New firefighters complete intensive training
Spalding Fire Station will soon have a new recruit after five trainees completed training to become newly-qualified retained firefighters.
Matthew Booty will join the ranks at Lincolnshire Fire and Rescue after successfully completing 11 weeks of intensive training at the Waddington Training Centre near Lincoln.
He was recognised at a passing out parade at Waddington on Sunday, when Matthew and his newly-qualified colleagues showcased their new skills and techniques, including rescuing casualties from the drill tower.
They were also presented with certificates which show they have completed Lincolnshire Fire and Rescue’s rigorous training programme on equipment and appliances as well as policies and procedures.
Stuart Ruff, acting assistant chief fire officer at Lincolnshire Fire and Rescue, commented: “We are delighted to welcome our newest recruits to Lincolnshire Fire and Rescue, who, after completing 11 weeks of rigorous training, will be serving their communities across the county.
“The course is designed to test the abilities and skills of our recruits, from basic skills and working from heights to road traffic collisions and health and safety, whilst preparing them for the demands of being a modern firefighter and ensuring they are able to start work at their stations right away.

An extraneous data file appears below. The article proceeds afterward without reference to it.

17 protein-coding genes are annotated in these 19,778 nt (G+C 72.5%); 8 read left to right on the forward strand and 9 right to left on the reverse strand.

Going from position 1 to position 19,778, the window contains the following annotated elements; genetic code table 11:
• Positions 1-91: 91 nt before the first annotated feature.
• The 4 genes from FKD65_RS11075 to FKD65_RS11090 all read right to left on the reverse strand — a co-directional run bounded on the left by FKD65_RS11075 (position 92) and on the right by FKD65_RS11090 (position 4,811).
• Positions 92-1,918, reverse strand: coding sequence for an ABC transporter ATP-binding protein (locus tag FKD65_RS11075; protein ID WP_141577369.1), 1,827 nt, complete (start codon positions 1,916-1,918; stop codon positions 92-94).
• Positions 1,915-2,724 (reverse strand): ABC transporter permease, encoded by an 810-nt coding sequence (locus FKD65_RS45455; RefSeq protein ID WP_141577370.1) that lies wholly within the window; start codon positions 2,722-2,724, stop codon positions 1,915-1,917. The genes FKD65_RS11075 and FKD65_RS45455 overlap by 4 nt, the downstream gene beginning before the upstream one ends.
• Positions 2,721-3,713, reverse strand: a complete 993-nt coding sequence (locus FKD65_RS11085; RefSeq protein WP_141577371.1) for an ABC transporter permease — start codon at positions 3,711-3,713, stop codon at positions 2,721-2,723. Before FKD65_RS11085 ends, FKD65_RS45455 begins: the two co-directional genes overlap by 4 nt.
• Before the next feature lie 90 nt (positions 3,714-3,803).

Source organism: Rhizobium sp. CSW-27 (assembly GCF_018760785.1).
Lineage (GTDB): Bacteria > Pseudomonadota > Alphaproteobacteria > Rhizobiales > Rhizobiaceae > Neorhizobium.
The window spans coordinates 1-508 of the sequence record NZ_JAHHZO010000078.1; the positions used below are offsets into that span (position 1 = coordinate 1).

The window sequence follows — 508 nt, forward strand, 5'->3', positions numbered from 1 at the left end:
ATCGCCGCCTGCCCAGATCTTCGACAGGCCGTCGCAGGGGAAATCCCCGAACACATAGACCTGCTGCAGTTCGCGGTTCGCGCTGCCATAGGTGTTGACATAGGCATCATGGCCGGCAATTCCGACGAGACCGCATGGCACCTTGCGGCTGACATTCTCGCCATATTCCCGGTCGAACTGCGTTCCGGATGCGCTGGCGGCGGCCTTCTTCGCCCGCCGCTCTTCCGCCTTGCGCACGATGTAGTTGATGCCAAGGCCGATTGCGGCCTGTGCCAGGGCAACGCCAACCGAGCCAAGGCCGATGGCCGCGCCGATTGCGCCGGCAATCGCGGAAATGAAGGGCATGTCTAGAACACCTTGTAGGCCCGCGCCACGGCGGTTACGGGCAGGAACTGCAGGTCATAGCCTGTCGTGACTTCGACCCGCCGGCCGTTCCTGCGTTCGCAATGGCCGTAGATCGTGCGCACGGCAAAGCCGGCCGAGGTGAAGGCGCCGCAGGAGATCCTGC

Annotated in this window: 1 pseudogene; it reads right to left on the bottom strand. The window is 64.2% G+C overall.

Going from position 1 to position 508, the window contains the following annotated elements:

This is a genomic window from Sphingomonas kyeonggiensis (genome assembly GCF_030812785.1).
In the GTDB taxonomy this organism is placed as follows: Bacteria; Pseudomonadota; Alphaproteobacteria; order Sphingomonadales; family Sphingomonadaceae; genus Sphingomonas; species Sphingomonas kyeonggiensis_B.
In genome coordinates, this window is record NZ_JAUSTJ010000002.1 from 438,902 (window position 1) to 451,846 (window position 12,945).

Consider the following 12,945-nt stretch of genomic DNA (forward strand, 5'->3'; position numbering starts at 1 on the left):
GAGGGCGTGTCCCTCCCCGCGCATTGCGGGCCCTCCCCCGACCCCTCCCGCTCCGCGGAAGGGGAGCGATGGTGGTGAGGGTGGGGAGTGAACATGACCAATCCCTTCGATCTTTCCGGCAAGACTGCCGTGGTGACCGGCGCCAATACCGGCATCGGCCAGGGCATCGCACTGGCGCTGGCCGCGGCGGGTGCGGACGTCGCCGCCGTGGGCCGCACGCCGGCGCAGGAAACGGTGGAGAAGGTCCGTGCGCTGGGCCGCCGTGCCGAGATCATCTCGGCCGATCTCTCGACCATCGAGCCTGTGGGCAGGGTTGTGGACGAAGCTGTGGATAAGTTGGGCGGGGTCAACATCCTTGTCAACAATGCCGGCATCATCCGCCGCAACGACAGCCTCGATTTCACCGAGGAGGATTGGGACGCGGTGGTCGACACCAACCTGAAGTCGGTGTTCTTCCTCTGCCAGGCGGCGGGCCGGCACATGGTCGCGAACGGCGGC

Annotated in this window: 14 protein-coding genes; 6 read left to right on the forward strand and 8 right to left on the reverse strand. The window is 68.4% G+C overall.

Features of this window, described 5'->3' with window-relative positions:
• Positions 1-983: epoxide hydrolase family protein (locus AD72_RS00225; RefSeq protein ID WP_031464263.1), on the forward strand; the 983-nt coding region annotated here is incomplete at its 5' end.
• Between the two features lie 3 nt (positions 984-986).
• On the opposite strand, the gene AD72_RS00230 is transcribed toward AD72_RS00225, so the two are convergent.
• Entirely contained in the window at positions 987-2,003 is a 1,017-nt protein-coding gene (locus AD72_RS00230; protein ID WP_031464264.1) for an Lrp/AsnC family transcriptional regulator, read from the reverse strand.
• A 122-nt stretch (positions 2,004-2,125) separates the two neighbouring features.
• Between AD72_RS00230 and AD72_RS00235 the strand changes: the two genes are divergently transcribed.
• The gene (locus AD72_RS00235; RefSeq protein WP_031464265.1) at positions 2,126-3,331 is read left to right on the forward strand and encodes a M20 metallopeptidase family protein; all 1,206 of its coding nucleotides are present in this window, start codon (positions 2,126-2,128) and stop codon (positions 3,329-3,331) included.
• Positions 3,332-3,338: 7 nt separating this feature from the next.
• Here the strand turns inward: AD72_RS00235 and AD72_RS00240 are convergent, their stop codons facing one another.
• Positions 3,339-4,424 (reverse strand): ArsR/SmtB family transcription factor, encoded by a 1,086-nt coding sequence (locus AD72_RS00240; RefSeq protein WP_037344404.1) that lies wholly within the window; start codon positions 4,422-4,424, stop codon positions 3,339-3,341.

“We wish them the best of luck as they head off to their respective fire stations to give back to their community.”
Cllr Nick Worth, executive member for fire and rescue at Lincolnshire County Council, said: “I would like to personally congratulate the newest recruits on passing the demanding training programme to become a retained firefighter.
“Having taken part in the training myself, I know first-hand the demands the recruits are put under and how hard they work throughout the 11 weeks.
“I wish them all the very best as they embark on a new career with Lincolnshire Fire and Rescue service serving Lincolnshire communities.”
Retained firefighters are ‘on call’ for the fire service, meaning they are usually employed elsewhere or are at home when they receive a pager alert, but are ready to spring into immediate action to deal with a 999 incident, which could include fires, floods, road traffic collisions and chemical spillages amongst others.
Applications are now being taken for the January course, so if you think you’d like to become an on-call firefighter, please call Lincolnshire Fire and Rescue on 0800 3580 204 or visit www.lincolnshire.gov.uk/lfr